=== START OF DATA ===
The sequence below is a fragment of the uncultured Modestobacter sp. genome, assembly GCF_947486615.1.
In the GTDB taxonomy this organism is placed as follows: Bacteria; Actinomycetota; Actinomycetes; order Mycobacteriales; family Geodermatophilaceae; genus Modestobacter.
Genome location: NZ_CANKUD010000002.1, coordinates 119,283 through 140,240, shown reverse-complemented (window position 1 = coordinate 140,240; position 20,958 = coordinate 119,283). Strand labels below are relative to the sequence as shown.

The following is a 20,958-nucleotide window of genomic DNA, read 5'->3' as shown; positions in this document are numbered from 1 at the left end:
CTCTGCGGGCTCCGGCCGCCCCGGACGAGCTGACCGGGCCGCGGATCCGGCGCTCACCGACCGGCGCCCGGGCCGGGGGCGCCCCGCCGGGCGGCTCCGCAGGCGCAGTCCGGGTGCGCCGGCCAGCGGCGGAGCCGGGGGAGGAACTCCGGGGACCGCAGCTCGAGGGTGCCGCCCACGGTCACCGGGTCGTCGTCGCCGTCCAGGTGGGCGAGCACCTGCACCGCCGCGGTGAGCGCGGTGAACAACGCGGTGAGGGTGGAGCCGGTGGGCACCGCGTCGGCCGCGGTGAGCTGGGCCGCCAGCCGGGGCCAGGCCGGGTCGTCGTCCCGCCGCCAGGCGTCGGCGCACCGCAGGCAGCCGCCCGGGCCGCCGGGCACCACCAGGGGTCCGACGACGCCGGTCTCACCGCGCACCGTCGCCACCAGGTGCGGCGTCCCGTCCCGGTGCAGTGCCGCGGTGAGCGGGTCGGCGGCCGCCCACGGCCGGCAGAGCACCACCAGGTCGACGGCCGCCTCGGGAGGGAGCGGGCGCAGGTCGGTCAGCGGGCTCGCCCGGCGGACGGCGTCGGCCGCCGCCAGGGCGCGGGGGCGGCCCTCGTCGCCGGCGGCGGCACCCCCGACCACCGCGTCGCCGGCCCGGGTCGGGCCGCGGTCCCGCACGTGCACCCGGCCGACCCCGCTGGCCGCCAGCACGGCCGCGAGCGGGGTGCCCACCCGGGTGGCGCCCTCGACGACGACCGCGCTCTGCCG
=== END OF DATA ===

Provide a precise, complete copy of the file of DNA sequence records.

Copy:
The sequence below is a fragment of the uncultured Modestobacter sp. genome, assembly GCF_947486615.1.
In the GTDB taxonomy this organism is placed as follows: Bacteria; Actinomycetota; Actinomycetes; order Mycobacteriales; family Geodermatophilaceae; genus Modestobacter.
Genome location: NZ_CANKUD010000002.1, coordinates 119,283 through 140,240, shown reverse-complemented (window position 1 = coordinate 140,240; position 20,958 = coordinate 119,283). Strand labels below are relative to the sequence as shown.

The following is a 20,958-nucleotide window of genomic DNA, read 5'->3' as shown; positions in this document are numbered from 1 at the left end:
CTCTGCGGGCTCCGGCCGCCCCGGACGAGCTGACCGGGCCGCGGATCCGGCGCTCACCGACCGGCGCCCGGGCCGGGGGCGCCCCGCCGGGCGGCTCCGCAGGCGCAGTCCGGGTGCGCCGGCCAGCGGCGGAGCCGGGGGAGGAACTCCGGGGACCGCAGCTCGAGGGTGCCGCCCACGGTCACCGGGTCGTCGTCGCCGTCCAGGTGGGCGAGCACCTGCACCGCCGCGGTGAGCGCGGTGAACAACGCGGTGAGGGTGGAGCCGGTGGGCACCGCGTCGGCCGCGGTGAGCTGGGCCGCCAGCCGGGGCCAGGCCGGGTCGTCGTCCCGCCGCCAGGCGTCGGCGCACCGCAGGCAGCCGCCCGGGCCGCCGGGCACCACCAGGGGTCCGACGACGCCGGTCTCACCGCGCACCGTCGCCACCAGGTGCGGCGTCCCGTCCCGGTGCAGTGCCGCGGTGAGCGGGTCGGCGGCCGCCCACGGCCGGCAGAGCACCACCAGGTCGACGGCCGCCTCGGGAGGGAGCGGGCGCAGGTCGGTCAGCGGGCTCGCCCGGCGGACGGCGTCGGCCGCCGCCAGGGCGCGGGGGCGGCCCTCGTCGCCGGCGGCGGCACCCCCGACCACCGCGTCGCCGGCCCGGGTCGGGCCGCGGTCCCGCACGTGCACCCGGCCGACCCCGCTGGCCGCCAGCACGGCCGCGAGCGGGGTGCCCACCCGGGTGGCGCCCTCGACGACGACCGCGCTCTGCCG